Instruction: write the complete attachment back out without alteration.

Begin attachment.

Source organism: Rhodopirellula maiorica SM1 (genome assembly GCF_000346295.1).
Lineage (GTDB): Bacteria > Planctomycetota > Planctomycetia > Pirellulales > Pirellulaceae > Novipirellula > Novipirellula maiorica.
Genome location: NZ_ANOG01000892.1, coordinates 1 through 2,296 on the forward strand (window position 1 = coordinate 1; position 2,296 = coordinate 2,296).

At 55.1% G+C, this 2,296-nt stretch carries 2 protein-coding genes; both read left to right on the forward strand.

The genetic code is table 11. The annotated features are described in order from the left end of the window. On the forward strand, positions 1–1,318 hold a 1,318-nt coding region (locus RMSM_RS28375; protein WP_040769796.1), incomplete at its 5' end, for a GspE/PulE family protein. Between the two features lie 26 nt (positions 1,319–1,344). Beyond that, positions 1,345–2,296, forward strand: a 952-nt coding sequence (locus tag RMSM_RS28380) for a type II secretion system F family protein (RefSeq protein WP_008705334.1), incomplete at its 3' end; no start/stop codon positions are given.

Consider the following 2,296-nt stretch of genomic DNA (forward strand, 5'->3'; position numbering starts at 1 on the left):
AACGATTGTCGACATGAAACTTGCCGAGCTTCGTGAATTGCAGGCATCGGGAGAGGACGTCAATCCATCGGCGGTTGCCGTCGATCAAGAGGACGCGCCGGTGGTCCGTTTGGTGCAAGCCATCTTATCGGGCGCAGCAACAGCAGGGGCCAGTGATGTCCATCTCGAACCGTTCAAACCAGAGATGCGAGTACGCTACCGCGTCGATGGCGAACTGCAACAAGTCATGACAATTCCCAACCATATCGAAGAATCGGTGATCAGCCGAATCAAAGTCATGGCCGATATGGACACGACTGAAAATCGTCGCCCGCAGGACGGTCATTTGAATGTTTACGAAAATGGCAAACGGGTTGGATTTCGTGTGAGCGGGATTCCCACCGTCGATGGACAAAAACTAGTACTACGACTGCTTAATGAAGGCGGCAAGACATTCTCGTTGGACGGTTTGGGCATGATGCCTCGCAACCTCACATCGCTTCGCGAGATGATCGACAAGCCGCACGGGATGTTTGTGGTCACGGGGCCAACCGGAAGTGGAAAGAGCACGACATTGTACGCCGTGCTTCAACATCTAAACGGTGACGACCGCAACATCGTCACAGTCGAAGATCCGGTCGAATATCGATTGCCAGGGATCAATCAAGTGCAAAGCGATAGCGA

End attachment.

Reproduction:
Source organism: Rhodopirellula maiorica SM1 (genome assembly GCF_000346295.1).
Lineage (GTDB): Bacteria > Planctomycetota > Planctomycetia > Pirellulales > Pirellulaceae > Novipirellula > Novipirellula maiorica.
Genome location: NZ_ANOG01000892.1, coordinates 1 through 2,296 on the forward strand (window position 1 = coordinate 1; position 2,296 = coordinate 2,296).

At 55.1% G+C, this 2,296-nt stretch carries 2 protein-coding genes; both read left to right on the forward strand.

The genetic code is table 11. The annotated features are described in order from the left end of the window. On the forward strand, positions 1–1,318 hold a 1,318-nt coding region (locus RMSM_RS28375; protein WP_040769796.1), incomplete at its 5' end, for a GspE/PulE family protein. Between the two features lie 26 nt (positions 1,319–1,344). Beyond that, positions 1,345–2,296, forward strand: a 952-nt coding sequence (locus tag RMSM_RS28380) for a type II secretion system F family protein (RefSeq protein WP_008705334.1), incomplete at its 3' end; no start/stop codon positions are given.

Consider the following 2,296-nt stretch of genomic DNA (forward strand, 5'->3'; position numbering starts at 1 on the left):
AACGATTGTCGACATGAAACTTGCCGAGCTTCGTGAATTGCAGGCATCGGGAGAGGACGTCAATCCATCGGCGGTTGCCGTCGATCAAGAGGACGCGCCGGTGGTCCGTTTGGTGCAAGCCATCTTATCGGGCGCAGCAACAGCAGGGGCCAGTGATGTCCATCTCGAACCGTTCAAACCAGAGATGCGAGTACGCTACCGCGTCGATGGCGAACTGCAACAAGTCATGACAATTCCCAACCATATCGAAGAATCGGTGATCAGCCGAATCAAAGTCATGGCCGATATGGACACGACTGAAAATCGTCGCCCGCAGGACGGTCATTTGAATGTTTACGAAAATGGCAAACGGGTTGGATTTCGTGTGAGCGGGATTCCCACCGTCGATGGACAAAAACTAGTACTACGACTGCTTAATGAAGGCGGCAAGACATTCTCGTTGGACGGTTTGGGCATGATGCCTCGCAACCTCACATCGCTTCGCGAGATGATCGACAAGCCGCACGGGATGTTTGTGGTCACGGGGCCAACCGGAAGTGGAAAGAGCACGACATTGTACGCCGTGCTTCAACATCTAAACGGTGACGACCGCAACATCGTCACAGTCGAAGATCCGGTCGAATATCGATTGCCAGGGATCAATCAAGTGCAAAGCGATAGCGA